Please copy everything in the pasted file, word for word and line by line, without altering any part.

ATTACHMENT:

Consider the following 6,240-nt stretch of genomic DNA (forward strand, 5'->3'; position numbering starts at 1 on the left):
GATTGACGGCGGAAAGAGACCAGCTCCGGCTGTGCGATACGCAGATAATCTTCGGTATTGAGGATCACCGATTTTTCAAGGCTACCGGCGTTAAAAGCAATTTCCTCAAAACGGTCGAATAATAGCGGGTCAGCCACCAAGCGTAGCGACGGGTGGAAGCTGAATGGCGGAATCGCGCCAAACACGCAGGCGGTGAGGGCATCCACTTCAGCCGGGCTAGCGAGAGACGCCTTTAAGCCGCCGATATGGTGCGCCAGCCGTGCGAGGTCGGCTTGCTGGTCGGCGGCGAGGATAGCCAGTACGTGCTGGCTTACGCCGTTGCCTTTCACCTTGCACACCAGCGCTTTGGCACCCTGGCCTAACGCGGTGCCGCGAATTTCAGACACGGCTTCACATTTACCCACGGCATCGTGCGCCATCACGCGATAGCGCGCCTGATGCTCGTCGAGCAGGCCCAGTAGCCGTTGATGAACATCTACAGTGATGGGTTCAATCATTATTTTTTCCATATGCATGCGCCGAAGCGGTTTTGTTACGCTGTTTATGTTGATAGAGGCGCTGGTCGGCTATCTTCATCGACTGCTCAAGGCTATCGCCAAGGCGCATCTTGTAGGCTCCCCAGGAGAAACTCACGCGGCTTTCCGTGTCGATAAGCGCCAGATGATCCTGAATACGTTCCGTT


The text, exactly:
Consider the following 6,240-nt stretch of genomic DNA (forward strand, 5'->3'; position numbering starts at 1 on the left):
GATTGACGGCGGAAAGAGACCAGCTCCGGCTGTGCGATACGCAGATAATCTTCGGTATTGAGGATCACCGATTTTTCAAGGCTACCGGCGTTAAAAGCAATTTCCTCAAAACGGTCGAATAATAGCGGGTCAGCCACCAAGCGTAGCGACGGGTGGAAGCTGAATGGCGGAATCGCGCCAAACACGCAGGCGGTGAGGGCATCCACTTCAGCCGGGCTAGCGAGAGACGCCTTTAAGCCGCCGATATGGTGCGCCAGCCGTGCGAGGTCGGCTTGCTGGTCGGCGGCGAGGATAGCCAGTACGTGCTGGCTTACGCCGTTGCCTTTCACCTTGCACACCAGCGCTTTGGCACCCTGGCCTAACGCGGTGCCGCGAATTTCAGACACGGCTTCACATTTACCCACGGCATCGTGCGCCATCACGCGATAGCGCGCCTGATGCTCGTCGAGCAGGCCCAGTAGCCGTTGATGAACATCTACAGTGATGGGTTCAATCATTATTTTTTCCATATGCATGCGCCGAAGCGGTTTTGTTACGCTGTTTATGTTGATAGAGGCGCTGGTCGGCTATCTTCATCGACTGCTCAAGGCTATCGCCAAGGCGCATCTTGTAGGCTCCCCAGGAGAAACTCACGCGGCTTTCCGTGTCGATAAGCGCCAGATGATCCTGAATACGTTCCGTT